[This article originally published on Bergen County Moms, March 18, 2022.]
Some mom friends and I were discussing our plans to bring World Down Syndrome Day into our children’s schools this year, and I just had to take a step back from the conversation because the love that was mounting was about to break through an emotional boundary I’d unknowingly imposed on myself.
Every year we go through this, figuring out what’s an appropriate activity or discussion for our children’s current ages, including whether or not it’s even appropriate to discuss a Down syndrome diagnosis with their peers. Then of course we need to get clearance from our schools, which has proven trickier throughout the pandemic.
The pressure we experience comes from outside expectations. Pressure comes from trying to understand where our children’s peers are developmentally, a gap which widens as time goes on. Pressure comes from feeling like we have to have all the answers. Pressure comes from within as we strive to build as sturdy a bridge as possible between our children and their school communities, which are often populated with well-meaning people operating within systems that are both exclusionary and rampant with bias.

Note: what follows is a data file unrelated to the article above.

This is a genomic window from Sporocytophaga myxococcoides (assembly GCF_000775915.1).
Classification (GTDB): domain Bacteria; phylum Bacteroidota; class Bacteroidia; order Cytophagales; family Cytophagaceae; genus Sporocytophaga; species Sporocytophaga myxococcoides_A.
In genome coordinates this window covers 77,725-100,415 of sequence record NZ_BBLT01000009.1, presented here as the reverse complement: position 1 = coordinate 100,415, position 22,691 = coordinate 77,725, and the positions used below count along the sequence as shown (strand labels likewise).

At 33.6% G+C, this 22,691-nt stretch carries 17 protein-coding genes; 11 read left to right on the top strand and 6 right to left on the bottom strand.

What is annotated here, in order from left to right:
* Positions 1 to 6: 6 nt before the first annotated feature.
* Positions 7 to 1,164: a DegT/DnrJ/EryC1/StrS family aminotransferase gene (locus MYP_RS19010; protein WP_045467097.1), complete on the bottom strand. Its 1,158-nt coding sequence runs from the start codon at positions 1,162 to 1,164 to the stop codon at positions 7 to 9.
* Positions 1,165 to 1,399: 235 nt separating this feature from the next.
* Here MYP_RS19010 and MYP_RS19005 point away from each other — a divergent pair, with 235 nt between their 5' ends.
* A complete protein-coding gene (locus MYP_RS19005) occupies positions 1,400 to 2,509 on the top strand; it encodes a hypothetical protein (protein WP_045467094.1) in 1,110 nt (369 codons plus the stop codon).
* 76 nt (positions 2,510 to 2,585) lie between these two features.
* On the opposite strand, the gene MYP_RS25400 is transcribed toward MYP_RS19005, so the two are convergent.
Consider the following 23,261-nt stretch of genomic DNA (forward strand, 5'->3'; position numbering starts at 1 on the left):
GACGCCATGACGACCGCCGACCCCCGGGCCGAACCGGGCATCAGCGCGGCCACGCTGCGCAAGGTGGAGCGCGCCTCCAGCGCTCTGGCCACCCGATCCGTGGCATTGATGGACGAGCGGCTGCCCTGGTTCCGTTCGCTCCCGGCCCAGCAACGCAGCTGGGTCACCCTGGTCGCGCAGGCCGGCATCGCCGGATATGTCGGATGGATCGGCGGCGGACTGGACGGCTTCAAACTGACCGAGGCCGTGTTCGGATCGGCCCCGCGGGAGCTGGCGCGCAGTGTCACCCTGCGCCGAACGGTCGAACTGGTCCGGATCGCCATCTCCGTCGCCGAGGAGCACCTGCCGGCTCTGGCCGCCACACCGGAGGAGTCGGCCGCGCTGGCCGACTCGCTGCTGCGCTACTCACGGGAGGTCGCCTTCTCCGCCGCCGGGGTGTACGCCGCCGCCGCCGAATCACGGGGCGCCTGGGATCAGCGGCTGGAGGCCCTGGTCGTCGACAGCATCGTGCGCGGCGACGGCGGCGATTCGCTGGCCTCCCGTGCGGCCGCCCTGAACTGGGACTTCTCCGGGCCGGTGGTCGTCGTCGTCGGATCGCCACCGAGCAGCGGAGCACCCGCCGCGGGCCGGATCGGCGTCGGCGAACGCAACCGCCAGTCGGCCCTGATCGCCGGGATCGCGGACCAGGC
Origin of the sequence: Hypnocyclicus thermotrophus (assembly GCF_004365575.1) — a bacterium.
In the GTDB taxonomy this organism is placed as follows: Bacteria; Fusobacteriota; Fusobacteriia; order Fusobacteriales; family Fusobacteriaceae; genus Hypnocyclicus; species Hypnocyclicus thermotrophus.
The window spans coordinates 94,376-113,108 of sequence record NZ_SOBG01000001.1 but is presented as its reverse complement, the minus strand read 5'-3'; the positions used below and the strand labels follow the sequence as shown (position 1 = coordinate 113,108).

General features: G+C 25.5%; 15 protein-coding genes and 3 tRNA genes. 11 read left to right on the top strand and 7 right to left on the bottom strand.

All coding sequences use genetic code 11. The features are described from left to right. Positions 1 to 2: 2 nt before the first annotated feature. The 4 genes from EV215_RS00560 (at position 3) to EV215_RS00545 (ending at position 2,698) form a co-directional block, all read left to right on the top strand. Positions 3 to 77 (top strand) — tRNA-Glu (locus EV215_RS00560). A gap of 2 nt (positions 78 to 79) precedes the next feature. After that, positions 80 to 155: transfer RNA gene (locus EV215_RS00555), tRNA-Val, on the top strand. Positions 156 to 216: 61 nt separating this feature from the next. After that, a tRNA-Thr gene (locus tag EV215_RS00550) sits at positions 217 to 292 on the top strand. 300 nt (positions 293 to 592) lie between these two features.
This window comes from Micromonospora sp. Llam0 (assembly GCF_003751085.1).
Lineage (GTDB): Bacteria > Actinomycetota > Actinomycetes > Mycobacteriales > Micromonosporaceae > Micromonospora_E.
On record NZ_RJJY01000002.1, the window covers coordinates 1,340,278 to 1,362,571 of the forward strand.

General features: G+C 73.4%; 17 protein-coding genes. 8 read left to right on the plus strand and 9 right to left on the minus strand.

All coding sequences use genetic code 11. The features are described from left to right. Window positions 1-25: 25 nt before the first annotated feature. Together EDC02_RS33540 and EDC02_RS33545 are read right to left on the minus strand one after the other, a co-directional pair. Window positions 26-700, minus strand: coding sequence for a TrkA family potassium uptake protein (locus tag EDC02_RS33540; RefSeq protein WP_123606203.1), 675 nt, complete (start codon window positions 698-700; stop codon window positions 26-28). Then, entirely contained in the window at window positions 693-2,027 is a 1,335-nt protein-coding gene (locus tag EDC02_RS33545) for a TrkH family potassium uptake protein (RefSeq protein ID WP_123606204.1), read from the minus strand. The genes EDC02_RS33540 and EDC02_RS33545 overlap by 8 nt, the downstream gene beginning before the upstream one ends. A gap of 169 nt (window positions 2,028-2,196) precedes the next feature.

“What is most important to us for our son, James, is for him to be fully included in his community, to live a productive, fulfilling, and connected life,” shares Courtney Randazzo of Upper Saddle River. “We want this full inclusion to start at school. I hope that inclusion of all learners will become the norm so as to prepare all children for the beautifully diverse community they will enter after school.”
Regardless of what each of us has planned for our children and their classmates on Monday, March 21st, one thing is certain: We are celebrating the magic that comes from within our children who have been blessed with Down syndrome.
“When you have a child with Down syndrome, your family grows in ways you can’t imagine,” shares Romeena Longazel of Waldwick. “The outpouring of love and support from the Down syndrome community, our family and friends makes our journey a little ‘easier’ on the harder days.”
That mounting love I mentioned? The pressure caused when the love meets a boundary? This is the blessed part: The love bursts through. A new boundary is created further off, love having more and more room to grow. The love blends with knowledge and understanding and radiates out to anyone brave enough to observe it. Minds grow and hearts change. This is what World Down Syndrome Day is—a day to challenge the norms that have led to barriers we must chip away at year after year. A day to interrogate whether Down syndrome should even be considered a birth defect, as the World Health Organization says it is, or what we have come to understand, which is simply that Down syndrome provides a different and perfectly wonderful way to exist. As parents of these beautiful children, we understand something that isn’t always so evident from the outside: Down syndrome is a blessing.
So let these kids into your classrooms, your studios, your camps, your programs, your sanctuaries, and if you’re lucky, you might just catch a glimpse of the magic. But you’ll never know if you don’t try.
Happy World Down Syndrome Day!